While Re-Volt is a beauty to look at, it will unfortunately tax any but the biggest and best PCs out there. Even though I was playing it on a 333 Mhz system with 96 MB of RAM and 4 MB of video RAM, the frame rate was frustratingly choppy and the gameplay was sluggish.
I thought the concept was spectacular: a racing game in which the player controls a remote-controlled car and zooms through everyday environments such as a museum, grocery store, suburban neighborhood, and so forth. Another game called 3D Ultra Radio Control Racers was released by Sierra at around the same time this one hit store shelves, but this take on the idea is far superior. It's a lot of fun to zip under cars parked at the curb and fly past the frozen food section in a brightly colored RC car which makes that unmistakable buzzing sound.
Like many racing games of its ilk, Re-Volt has power-ups which the player can grab along the way to zap other cars. Unlike its competitors, however, you get a random power-up when you pass under a lightning bolt; you might get a power boost in the form of a battery or three water balloons to fire at the lead cars or any number of boosts. You never know what you're going to get, which keeps the element of surprise intact; it's even possible to leave a faux power-up icon behind you which will explode if another car touches it.
The level of detail in this game is simply incredible. You can hear kids playing as you race around the neighborhood, and you can see your car's reflection in the tiled floors in the museum. Hitting another car with a bottle rocket sends up a shower of multi-colored sparks, and a car which hits a fake lightning bolt gets tossed into the air on the force of an orange-red explosion. The developers did a great job of really making you feel like you had shrunk down to the size of an action figure and hopped in an RC car for some racing. I'm sure many kids (as well as adults with a kid in them still alive and kicking) have wished they could do it, and now they can get pretty close to the feeling.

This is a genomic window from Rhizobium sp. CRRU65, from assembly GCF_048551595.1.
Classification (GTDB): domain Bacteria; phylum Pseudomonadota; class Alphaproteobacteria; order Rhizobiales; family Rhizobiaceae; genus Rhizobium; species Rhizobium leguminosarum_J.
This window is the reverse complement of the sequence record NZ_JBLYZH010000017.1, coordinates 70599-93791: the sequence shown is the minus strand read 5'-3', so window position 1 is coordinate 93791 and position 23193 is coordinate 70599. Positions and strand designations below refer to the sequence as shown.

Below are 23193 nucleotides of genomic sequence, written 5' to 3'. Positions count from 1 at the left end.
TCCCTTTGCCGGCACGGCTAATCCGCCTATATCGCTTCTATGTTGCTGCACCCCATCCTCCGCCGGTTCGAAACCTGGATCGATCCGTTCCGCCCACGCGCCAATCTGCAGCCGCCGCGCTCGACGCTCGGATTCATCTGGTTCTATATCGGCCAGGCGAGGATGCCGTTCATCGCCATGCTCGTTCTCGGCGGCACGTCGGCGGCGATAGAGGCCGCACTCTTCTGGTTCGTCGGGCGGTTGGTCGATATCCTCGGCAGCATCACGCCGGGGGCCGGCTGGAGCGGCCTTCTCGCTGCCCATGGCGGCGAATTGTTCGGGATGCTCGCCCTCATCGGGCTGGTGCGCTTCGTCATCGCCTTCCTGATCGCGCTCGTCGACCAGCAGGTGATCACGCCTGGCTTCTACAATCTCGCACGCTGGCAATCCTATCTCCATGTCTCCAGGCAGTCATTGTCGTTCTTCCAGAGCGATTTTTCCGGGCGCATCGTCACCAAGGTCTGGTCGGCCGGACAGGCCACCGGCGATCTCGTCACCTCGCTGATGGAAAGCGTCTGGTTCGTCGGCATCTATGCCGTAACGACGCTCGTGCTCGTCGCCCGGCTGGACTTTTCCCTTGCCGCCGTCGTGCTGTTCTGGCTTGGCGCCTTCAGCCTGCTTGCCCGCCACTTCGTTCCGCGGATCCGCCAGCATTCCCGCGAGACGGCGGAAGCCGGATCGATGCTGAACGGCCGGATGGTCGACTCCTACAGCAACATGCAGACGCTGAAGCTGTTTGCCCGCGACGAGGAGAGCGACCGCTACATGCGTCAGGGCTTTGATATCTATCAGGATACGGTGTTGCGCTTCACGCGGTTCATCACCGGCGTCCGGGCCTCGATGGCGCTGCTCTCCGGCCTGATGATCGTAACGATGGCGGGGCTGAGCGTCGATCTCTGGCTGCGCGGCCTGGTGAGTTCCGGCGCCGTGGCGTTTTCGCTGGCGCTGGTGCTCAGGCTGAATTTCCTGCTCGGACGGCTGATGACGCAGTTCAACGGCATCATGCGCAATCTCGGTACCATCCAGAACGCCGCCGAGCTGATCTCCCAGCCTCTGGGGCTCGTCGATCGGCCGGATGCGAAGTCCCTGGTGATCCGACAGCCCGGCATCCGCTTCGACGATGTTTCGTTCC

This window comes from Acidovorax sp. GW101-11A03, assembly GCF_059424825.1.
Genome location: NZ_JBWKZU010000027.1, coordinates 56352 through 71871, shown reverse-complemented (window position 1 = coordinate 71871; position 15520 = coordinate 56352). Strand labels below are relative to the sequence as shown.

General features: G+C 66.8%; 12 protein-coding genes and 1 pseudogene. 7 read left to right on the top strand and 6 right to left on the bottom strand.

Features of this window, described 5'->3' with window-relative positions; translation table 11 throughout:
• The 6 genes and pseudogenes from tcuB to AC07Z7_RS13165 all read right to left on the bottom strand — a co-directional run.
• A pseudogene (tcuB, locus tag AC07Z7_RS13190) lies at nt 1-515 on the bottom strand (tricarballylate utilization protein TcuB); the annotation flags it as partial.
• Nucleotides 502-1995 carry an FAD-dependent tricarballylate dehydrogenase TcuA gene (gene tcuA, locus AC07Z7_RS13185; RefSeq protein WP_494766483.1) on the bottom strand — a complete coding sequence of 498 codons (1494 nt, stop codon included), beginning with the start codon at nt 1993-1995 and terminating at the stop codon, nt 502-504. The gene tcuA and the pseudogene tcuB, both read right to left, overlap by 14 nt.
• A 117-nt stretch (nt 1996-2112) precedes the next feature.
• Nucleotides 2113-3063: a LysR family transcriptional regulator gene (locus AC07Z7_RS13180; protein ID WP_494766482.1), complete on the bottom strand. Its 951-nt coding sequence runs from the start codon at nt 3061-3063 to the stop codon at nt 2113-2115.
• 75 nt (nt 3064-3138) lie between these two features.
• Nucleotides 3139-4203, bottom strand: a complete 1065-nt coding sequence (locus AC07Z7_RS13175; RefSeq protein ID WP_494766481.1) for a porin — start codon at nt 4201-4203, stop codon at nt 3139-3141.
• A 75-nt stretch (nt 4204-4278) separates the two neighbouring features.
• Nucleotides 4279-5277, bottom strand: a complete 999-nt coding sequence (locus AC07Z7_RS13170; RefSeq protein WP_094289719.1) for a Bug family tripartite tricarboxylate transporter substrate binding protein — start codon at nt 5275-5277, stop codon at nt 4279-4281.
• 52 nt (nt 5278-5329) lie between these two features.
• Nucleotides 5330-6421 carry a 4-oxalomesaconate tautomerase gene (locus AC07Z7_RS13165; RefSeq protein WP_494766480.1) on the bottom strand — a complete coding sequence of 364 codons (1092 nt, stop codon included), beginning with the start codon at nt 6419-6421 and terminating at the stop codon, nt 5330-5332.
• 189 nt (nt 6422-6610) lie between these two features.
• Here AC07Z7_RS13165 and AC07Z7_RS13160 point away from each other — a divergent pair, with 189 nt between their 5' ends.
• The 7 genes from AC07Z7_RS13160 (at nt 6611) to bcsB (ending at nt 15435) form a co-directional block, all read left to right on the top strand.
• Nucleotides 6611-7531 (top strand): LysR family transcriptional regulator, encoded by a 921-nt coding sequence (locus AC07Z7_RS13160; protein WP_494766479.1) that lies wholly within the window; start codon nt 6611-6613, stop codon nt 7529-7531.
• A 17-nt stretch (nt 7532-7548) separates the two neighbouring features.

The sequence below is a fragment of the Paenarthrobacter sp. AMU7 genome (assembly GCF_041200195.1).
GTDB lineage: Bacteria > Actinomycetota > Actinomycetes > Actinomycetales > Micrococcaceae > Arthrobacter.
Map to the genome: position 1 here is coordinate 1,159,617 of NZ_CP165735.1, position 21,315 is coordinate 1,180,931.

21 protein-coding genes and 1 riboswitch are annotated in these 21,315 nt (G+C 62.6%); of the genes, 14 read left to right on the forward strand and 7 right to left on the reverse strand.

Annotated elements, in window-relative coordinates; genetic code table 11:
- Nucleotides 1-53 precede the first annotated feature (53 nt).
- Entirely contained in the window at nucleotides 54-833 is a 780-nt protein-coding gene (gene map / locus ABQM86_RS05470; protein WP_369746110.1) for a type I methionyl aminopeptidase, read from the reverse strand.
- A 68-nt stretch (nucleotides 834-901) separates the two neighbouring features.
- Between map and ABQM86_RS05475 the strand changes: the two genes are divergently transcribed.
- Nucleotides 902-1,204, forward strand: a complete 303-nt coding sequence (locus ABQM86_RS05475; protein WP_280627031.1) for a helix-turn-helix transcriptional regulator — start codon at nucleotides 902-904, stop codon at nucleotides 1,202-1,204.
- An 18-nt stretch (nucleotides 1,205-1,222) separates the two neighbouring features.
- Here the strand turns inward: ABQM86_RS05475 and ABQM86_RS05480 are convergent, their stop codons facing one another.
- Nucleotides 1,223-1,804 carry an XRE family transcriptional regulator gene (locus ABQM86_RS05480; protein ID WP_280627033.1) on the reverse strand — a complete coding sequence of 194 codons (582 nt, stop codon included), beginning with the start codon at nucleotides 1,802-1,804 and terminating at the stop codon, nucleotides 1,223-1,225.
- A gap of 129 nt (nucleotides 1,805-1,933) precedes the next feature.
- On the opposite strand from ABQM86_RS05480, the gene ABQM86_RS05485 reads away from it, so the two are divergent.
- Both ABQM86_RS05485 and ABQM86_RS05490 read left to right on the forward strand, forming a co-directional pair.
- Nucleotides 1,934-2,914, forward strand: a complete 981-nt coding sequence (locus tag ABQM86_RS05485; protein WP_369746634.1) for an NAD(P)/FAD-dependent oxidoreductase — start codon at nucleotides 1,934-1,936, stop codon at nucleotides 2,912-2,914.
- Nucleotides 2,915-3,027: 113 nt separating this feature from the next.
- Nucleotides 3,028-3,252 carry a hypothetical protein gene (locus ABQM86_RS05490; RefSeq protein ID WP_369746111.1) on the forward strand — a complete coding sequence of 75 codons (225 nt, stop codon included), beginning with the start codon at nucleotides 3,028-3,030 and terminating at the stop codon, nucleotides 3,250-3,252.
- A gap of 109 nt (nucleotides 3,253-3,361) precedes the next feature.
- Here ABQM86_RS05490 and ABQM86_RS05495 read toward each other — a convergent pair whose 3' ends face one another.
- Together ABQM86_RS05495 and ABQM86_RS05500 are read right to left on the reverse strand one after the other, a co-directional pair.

There is a good variety of cars to choose from when the game starts with more which can be unlocked as the player wins races and championships. There are also plenty of tracks which can be unlocked, and the developers hid stars in the courses which can be collected to uncover even more hidden stuff. Players which enjoy a challenge will find themselves occupied for a long time with Re-Volt.
I just hope they have a high end system or they may find the choppiness of the game too much to bear. It can be frustrating cruising along and then having the frame rate go into slow motion when too much happens on the screen at once. Acclaim says that 4 MB of video RAM is the minimum required but recommends 12 MB. I can't imagine that there are many gamers in the late 1990s with that kind of power in their systems. Unless you do or plan on upgrading soon, this may be a title to hold off on until you can juice up your machine.
Graphics: Incredible graphics all around. Too bad they overwhelm many systems.
Sound: Lots of little details are here such as the distant sound of kids playing and the squeal of rubber tires on slick tiles. Great work all around.
Enjoyment: Even though the graphics and sound are incredible, I have to take points away here because of lousy frame rates.
Replay Value: If you have a powerful enough system, there's enough here to keep you busy for a long time, and when you get bored with the tracks which are included you can design your own or download more from the Acclaim web site.
People who downloaded Re-Volt have also downloaded:
Road Rash, Ignition, Sega Rally Championship, Wipeout XL (a.k.a. Wipeout 2097), Need for Speed, The: Special Edition, Rally Championship, Moto Racer, Moto Racer 2
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